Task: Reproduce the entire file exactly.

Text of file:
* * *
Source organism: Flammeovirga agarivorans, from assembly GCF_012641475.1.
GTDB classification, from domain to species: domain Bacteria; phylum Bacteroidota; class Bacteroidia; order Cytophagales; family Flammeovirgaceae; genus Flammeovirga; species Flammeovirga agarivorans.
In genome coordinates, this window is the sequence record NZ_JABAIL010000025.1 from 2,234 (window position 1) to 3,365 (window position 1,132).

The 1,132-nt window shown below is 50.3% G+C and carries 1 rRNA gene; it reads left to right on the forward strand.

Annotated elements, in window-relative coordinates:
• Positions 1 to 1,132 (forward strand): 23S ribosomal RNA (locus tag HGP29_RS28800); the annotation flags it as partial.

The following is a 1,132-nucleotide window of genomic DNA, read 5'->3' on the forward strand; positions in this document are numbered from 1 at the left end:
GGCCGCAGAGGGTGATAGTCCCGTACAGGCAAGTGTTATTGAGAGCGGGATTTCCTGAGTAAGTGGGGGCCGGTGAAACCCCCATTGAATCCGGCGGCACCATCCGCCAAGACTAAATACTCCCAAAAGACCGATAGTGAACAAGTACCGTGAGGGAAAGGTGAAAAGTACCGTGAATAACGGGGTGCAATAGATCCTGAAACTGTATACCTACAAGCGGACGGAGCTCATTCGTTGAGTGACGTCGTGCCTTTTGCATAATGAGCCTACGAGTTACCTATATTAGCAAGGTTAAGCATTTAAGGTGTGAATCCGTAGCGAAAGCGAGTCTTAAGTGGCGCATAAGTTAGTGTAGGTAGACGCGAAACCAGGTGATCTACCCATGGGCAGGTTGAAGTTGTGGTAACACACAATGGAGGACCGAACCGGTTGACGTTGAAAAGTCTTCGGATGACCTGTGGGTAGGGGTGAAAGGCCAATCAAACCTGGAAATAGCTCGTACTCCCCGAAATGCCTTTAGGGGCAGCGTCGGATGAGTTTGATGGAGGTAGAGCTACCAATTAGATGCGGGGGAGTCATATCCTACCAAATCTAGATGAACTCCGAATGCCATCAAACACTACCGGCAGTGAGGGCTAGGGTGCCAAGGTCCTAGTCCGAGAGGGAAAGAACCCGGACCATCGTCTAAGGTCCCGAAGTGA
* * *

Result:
Source organism: Flammeovirga agarivorans, from assembly GCF_012641475.1.
GTDB classification, from domain to species: domain Bacteria; phylum Bacteroidota; class Bacteroidia; order Cytophagales; family Flammeovirgaceae; genus Flammeovirga; species Flammeovirga agarivorans.
In genome coordinates, this window is the sequence record NZ_JABAIL010000025.1 from 2,234 (window position 1) to 3,365 (window position 1,132).

The 1,132-nt window shown below is 50.3% G+C and carries 1 rRNA gene; it reads left to right on the forward strand.

Annotated elements, in window-relative coordinates:
• Positions 1 to 1,132 (forward strand): 23S ribosomal RNA (locus tag HGP29_RS28800); the annotation flags it as partial.

The following is a 1,132-nucleotide window of genomic DNA, read 5'->3' on the forward strand; positions in this document are numbered from 1 at the left end:
GGCCGCAGAGGGTGATAGTCCCGTACAGGCAAGTGTTATTGAGAGCGGGATTTCCTGAGTAAGTGGGGGCCGGTGAAACCCCCATTGAATCCGGCGGCACCATCCGCCAAGACTAAATACTCCCAAAAGACCGATAGTGAACAAGTACCGTGAGGGAAAGGTGAAAAGTACCGTGAATAACGGGGTGCAATAGATCCTGAAACTGTATACCTACAAGCGGACGGAGCTCATTCGTTGAGTGACGTCGTGCCTTTTGCATAATGAGCCTACGAGTTACCTATATTAGCAAGGTTAAGCATTTAAGGTGTGAATCCGTAGCGAAAGCGAGTCTTAAGTGGCGCATAAGTTAGTGTAGGTAGACGCGAAACCAGGTGATCTACCCATGGGCAGGTTGAAGTTGTGGTAACACACAATGGAGGACCGAACCGGTTGACGTTGAAAAGTCTTCGGATGACCTGTGGGTAGGGGTGAAAGGCCAATCAAACCTGGAAATAGCTCGTACTCCCCGAAATGCCTTTAGGGGCAGCGTCGGATGAGTTTGATGGAGGTAGAGCTACCAATTAGATGCGGGGGAGTCATATCCTACCAAATCTAGATGAACTCCGAATGCCATCAAACACTACCGGCAGTGAGGGCTAGGGTGCCAAGGTCCTAGTCCGAGAGGGAAAGAACCCGGACCATCGTCTAAGGTCCCGAAGTGA